There is a lot of literature out there about the effectiveness of using Homeopathics and Bach Flower remedies to stop bed wetting and we found the homeopathic Pulsatilla to be invaluable in helping our son quickly get over his issue with bed-wetting. He completely fit the profile for Pulsatilla and it wasn't long after giving him Pulsatilla that we finally had some dry nights. I stopped giving him the Pulsatilla as a test and found that the problem re-occurred soon after. It seemed like forever, but probably after a month or two of no wetting we again stopped giving him the Pulsatilla and he was able to stay dry at night. What a relief. I still believe to this day that he wouldn't have gotten through that stage as quickly without homeopathics.

Unlike traditional medicine where there is a one size fits all approach, when you use homeopathics and Bach flower remedies you must find the right remedy for the person you are treating. I can't count the number of times I've heard people say - "Oh, I tried XYZ remedy for teething, homeopathy doesn't work." There are half a dozen remedies to try for teething and each one fits a particular personality and situation. It's not always easy to see yourself or child in a remedy, but a little investigation and perseverance usually pays off.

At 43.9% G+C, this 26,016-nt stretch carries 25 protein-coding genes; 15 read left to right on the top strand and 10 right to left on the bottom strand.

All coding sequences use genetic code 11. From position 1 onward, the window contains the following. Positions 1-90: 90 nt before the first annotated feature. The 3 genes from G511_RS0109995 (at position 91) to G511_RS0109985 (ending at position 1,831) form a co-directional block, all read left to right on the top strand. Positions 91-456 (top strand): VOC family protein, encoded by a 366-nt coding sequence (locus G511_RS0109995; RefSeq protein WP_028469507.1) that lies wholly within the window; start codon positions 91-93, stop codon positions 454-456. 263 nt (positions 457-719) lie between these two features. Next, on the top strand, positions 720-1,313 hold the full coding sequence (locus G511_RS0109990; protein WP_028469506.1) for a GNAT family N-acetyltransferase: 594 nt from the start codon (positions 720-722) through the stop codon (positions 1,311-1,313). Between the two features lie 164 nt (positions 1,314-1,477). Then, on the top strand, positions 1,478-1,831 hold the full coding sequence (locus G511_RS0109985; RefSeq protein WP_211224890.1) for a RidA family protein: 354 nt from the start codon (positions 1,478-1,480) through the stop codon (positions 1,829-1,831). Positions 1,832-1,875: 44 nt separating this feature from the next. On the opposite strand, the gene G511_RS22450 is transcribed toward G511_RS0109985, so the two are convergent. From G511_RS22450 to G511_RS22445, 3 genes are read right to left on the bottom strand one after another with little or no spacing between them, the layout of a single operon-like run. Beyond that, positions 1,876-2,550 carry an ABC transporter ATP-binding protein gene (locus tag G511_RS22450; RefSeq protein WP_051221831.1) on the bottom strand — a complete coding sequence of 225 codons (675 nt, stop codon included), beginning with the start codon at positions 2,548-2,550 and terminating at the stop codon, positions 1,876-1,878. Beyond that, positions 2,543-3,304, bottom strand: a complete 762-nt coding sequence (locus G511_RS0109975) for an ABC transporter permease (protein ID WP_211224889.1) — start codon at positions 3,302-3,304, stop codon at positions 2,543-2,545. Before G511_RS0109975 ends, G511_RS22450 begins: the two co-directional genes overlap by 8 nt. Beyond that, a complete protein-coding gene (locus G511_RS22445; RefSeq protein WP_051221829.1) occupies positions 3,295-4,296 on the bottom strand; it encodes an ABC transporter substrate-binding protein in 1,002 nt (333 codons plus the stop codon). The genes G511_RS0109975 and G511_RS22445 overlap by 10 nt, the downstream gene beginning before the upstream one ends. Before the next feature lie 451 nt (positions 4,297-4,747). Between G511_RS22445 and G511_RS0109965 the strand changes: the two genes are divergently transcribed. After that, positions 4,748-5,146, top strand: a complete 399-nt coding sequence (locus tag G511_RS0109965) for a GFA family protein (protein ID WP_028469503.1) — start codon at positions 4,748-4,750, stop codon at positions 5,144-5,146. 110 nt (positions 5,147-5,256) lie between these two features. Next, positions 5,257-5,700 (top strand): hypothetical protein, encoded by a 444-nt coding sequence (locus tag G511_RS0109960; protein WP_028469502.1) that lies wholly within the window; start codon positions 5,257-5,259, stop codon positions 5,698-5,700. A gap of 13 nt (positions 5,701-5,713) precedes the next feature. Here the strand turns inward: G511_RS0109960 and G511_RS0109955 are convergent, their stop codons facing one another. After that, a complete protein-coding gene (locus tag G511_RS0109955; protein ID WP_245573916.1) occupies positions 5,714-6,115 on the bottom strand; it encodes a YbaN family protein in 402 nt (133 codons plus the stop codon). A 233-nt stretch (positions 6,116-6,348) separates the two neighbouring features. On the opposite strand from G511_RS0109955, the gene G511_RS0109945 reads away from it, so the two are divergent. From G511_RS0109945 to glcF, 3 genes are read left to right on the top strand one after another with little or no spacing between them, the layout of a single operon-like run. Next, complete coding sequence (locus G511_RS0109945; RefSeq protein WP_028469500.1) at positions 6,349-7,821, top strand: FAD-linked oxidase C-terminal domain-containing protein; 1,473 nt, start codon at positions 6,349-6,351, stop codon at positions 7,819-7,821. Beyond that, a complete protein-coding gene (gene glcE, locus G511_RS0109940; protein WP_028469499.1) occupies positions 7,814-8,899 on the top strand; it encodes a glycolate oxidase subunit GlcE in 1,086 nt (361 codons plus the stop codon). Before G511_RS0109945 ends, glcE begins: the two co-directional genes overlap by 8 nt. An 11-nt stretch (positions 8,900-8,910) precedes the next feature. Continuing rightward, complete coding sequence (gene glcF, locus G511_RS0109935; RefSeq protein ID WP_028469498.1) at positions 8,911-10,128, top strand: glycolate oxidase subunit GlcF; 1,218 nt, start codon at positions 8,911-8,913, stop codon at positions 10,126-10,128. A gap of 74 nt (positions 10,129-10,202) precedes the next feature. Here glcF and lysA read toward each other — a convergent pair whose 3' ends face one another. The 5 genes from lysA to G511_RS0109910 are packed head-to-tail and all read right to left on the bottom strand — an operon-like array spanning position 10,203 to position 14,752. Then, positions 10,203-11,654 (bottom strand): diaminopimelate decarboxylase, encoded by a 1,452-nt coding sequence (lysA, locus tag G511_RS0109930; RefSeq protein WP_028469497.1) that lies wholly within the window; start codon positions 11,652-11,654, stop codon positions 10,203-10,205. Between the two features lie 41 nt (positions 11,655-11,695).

Homeopathics for Night-Time Bed wetting

  • Belladonna - helps the child who sleeps so deeply he cannot wake up.

  • Causticum - helps the child who wets the bed in the first sleep and is worse in dry, clear weather.

  • Equisetum - helps the child who had dreams or nightmares when urinating

  • Kreosotum - helps the child who sleeps so deeply he cannot wake and often has dreams or nightmares involving fire or of being pursued.

  • Pulsatilla - helps the child who is shy, sensitive, weepy and affectionate.

  • Sepia - also helps the child who wets in their first sleep. This child generally loves vigorous exercise and dancing, and is sensitive to cold air.

Bach Flower Remedies for Night-Time Bed Wetting